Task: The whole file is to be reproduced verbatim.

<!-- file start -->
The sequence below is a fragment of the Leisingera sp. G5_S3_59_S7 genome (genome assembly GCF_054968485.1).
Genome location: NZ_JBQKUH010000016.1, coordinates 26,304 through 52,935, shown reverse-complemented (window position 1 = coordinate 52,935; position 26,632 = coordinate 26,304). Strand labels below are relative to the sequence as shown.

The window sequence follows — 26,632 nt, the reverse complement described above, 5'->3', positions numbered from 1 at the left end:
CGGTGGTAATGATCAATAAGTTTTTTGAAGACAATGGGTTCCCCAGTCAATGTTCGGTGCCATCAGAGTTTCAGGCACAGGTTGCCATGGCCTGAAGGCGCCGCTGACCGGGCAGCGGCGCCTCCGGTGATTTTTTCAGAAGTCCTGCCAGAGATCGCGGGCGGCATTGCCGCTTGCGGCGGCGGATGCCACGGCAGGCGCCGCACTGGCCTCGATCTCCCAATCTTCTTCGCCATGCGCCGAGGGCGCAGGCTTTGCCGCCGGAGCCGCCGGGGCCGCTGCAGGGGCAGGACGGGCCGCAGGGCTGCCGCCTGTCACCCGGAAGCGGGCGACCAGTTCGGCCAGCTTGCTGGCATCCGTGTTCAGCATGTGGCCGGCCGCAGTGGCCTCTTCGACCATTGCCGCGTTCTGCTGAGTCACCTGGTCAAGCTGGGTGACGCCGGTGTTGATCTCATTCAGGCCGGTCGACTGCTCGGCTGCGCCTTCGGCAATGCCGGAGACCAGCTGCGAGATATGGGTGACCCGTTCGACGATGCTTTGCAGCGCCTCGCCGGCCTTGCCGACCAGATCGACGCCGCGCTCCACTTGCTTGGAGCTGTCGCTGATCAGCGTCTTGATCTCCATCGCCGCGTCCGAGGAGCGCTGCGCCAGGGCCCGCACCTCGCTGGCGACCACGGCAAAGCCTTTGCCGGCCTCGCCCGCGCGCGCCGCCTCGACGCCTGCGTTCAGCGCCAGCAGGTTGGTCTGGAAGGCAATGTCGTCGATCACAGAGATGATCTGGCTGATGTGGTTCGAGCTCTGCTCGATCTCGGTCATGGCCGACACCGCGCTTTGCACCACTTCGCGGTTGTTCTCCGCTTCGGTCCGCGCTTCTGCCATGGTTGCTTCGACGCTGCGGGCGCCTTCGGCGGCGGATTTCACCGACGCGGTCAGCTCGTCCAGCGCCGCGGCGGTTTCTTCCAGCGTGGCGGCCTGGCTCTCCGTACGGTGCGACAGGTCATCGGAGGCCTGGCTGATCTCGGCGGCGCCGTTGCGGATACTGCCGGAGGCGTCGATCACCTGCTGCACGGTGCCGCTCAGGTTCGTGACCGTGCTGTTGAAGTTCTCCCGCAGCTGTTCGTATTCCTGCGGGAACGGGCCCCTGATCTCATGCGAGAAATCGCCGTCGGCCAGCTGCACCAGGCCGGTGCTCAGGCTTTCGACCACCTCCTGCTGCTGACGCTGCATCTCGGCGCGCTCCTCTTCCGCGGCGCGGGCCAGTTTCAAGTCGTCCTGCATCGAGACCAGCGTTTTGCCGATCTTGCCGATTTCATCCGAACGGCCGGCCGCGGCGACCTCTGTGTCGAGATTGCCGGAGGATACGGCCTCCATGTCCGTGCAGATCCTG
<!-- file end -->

The sequence below is a fragment of the Leisingera sp. G5_S3_59_S7 genome (genome assembly GCF_054968485.1).
Genome location: NZ_JBQKUH010000016.1, coordinates 26,304 through 52,935, shown reverse-complemented (window position 1 = coordinate 52,935; position 26,632 = coordinate 26,304). Strand labels below are relative to the sequence as shown.

The window sequence follows — 26,632 nt, the reverse complement described above, 5'->3', positions numbered from 1 at the left end:
CGGTGGTAATGATCAATAAGTTTTTTGAAGACAATGGGTTCCCCAGTCAATGTTCGGTGCCATCAGAGTTTCAGGCACAGGTTGCCATGGCCTGAAGGCGCCGCTGACCGGGCAGCGGCGCCTCCGGTGATTTTTTCAGAAGTCCTGCCAGAGATCGCGGGCGGCATTGCCGCTTGCGGCGGCGGATGCCACGGCAGGCGCCGCACTGGCCTCGATCTCCCAATCTTCTTCGCCATGCGCCGAGGGCGCAGGCTTTGCCGCCGGAGCCGCCGGGGCCGCTGCAGGGGCAGGACGGGCCGCAGGGCTGCCGCCTGTCACCCGGAAGCGGGCGACCAGTTCGGCCAGCTTGCTGGCATCCGTGTTCAGCATGTGGCCGGCCGCAGTGGCCTCTTCGACCATTGCCGCGTTCTGCTGAGTCACCTGGTCAAGCTGGGTGACGCCGGTGTTGATCTCATTCAGGCCGGTCGACTGCTCGGCTGCGCCTTCGGCAATGCCGGAGACCAGCTGCGAGATATGGGTGACCCGTTCGACGATGCTTTGCAGCGCCTCGCCGGCCTTGCCGACCAGATCGACGCCGCGCTCCACTTGCTTGGAGCTGTCGCTGATCAGCGTCTTGATCTCCATCGCCGCGTCCGAGGAGCGCTGCGCCAGGGCCCGCACCTCGCTGGCGACCACGGCAAAGCCTTTGCCGGCCTCGCCCGCGCGCGCCGCCTCGACGCCTGCGTTCAGCGCCAGCAGGTTGGTCTGGAAGGCAATGTCGTCGATCACAGAGATGATCTGGCTGATGTGGTTCGAGCTCTGCTCGATCTCGGTCATGGCCGACACCGCGCTTTGCACCACTTCGCGGTTGTTCTCCGCTTCGGTCCGCGCTTCTGCCATGGTTGCTTCGACGCTGCGGGCGCCTTCGGCGGCGGATTTCACCGACGCGGTCAGCTCGTCCAGCGCCGCGGCGGTTTCTTCCAGCGTGGCGGCCTGGCTCTCCGTACGGTGCGACAGGTCATCGGAGGCCTGGCTGATCTCGGCGGCGCCGTTGCGGATACTGCCGGAGGCGTCGATCACCTGCTGCACGGTGCCGCTCAGGTTCGTGACCGTGCTGTTGAAGTTCTCCCGCAGCTGTTCGTATTCCTGCGGGAACGGGCCCCTGATCTCATGCGAGAAATCGCCGTCGGCCAGCTGCACCAGGCCGGTGCTCAGGCTTTCGACCACCTCCTGCTGCTGACGCTGCATCTCGGCGCGCTCCTCTTCCGCGGCGCGGGCCAGTTTCAAGTCGTCCTGCATCGAGACCAGCGTTTTGCCGATCTTGCCGATTTCATCCGAACGGCCGGCCGCGGCGACCTCTGTGTCGAGATTGCCGGAGGATACGGCCTCCATGTCCGTGCAGATCCTG